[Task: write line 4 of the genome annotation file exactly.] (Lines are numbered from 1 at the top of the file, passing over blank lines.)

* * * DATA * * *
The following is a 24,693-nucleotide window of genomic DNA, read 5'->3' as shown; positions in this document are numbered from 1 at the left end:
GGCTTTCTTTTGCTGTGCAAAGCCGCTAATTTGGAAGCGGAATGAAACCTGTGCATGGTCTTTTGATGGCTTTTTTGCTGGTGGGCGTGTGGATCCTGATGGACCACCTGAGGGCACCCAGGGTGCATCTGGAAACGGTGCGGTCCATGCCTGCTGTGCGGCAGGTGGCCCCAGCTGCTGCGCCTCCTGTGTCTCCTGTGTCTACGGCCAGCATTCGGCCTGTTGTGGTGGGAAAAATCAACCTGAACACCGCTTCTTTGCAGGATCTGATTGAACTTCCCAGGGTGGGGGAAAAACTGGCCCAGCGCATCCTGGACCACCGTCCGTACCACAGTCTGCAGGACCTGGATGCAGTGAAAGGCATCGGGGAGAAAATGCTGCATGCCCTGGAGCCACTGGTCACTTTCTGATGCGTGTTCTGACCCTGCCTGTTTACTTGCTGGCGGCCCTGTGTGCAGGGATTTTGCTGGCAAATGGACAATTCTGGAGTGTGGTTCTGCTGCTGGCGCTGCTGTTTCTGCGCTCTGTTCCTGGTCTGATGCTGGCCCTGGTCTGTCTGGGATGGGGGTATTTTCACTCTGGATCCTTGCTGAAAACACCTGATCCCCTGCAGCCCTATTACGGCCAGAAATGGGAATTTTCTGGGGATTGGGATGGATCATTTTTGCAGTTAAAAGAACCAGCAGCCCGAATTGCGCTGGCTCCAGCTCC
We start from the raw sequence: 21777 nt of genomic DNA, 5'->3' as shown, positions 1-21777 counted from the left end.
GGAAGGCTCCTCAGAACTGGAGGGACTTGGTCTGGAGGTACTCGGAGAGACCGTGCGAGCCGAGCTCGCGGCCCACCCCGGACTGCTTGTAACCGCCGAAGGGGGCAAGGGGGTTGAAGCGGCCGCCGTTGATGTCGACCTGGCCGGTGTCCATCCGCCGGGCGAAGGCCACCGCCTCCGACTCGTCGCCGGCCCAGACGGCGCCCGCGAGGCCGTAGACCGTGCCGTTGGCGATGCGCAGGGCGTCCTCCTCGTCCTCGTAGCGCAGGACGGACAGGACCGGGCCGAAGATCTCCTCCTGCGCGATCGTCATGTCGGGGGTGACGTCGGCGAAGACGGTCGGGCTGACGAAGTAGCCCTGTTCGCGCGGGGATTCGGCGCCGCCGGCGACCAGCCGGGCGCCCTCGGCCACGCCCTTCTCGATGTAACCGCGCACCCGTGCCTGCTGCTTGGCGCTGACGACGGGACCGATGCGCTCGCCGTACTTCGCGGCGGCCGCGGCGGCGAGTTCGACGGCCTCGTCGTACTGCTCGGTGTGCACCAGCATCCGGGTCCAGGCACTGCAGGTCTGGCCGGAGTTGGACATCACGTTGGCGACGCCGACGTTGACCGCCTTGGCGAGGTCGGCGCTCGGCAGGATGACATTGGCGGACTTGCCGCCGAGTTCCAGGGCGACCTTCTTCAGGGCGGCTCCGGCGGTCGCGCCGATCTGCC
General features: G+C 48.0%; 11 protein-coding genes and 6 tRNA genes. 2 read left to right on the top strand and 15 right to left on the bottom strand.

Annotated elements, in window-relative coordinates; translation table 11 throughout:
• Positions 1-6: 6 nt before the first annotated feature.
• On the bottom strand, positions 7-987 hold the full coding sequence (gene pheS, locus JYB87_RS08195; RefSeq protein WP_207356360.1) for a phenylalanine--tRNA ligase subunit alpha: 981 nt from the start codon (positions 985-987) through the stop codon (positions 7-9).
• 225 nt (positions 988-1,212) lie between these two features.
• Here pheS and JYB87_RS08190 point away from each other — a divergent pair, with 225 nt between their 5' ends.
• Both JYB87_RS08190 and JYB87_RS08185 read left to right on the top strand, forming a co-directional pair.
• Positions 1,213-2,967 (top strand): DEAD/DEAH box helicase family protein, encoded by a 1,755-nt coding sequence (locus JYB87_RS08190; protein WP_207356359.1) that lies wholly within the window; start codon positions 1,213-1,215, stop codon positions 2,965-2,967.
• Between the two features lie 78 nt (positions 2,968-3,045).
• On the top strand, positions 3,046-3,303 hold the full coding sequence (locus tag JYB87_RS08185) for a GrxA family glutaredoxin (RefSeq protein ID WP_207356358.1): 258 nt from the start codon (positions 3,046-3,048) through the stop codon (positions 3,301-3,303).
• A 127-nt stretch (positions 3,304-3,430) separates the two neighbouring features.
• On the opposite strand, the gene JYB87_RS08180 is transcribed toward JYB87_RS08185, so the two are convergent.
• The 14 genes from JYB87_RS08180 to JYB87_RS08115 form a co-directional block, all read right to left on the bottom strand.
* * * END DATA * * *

GGAAGGCTCCTCAGAACTGGAGGGACTTGGTCTGGAGGTACTCGGAGAGACCGTGCGAGCCGAGCTCGCGGCCCACCCCGGACTGCTTGTAACCGCCGAAGGGGGCAAGGGGGTTGAAGCGGCCGCCGTTGATGTCGACCTGGCCGGTGTCCATCCGCCGGGCGAAGGCCACCGCCTCCGACTCGTCGCCGGCCCAGACGGCGCCCGCGAGGCCGTAGACCGTGCCGTTGGCGATGCGCAGGGCGTCCTCCTCGTCCTCGTAGCGCAGGACGGACAGGACCGGGCCGAAGATCTCCTCCTGCGCGATCGTCATGTCGGGGGTGACGTCGGCGAAGACGGTCGGGCTGACGAAGTAGCCCTGTTCGCGCGGGGATTCGGCGCCGCCGGCGACCAGCCGGGCGCCCTCGGCCACGCCCTTCTCGATGTAACCGCGCACCCGTGCCTGCTGCTTGGCGCTGACGACGGGACCGATGCGCTCGCCGTACTTCGCGGCGGCCGCGGCGGCGAGTTCGACGGCCTCGTCGTACTGCTCGGTGTGCACCAGCATCCGGGTCCAGGCACTGCAGGTCTGGCCGGAGTTGGACATCACGTTGGCGACGCCGACGTTGACCGCCTTGGCGAGGTCGGCGCTCGGCAGGATGACATTGGCGGACTTGCCGCCGAGTTCCAGGGCGACCTTCTTCAGGGCGGCTCCGGCGGTCGCGCCGATCTGCC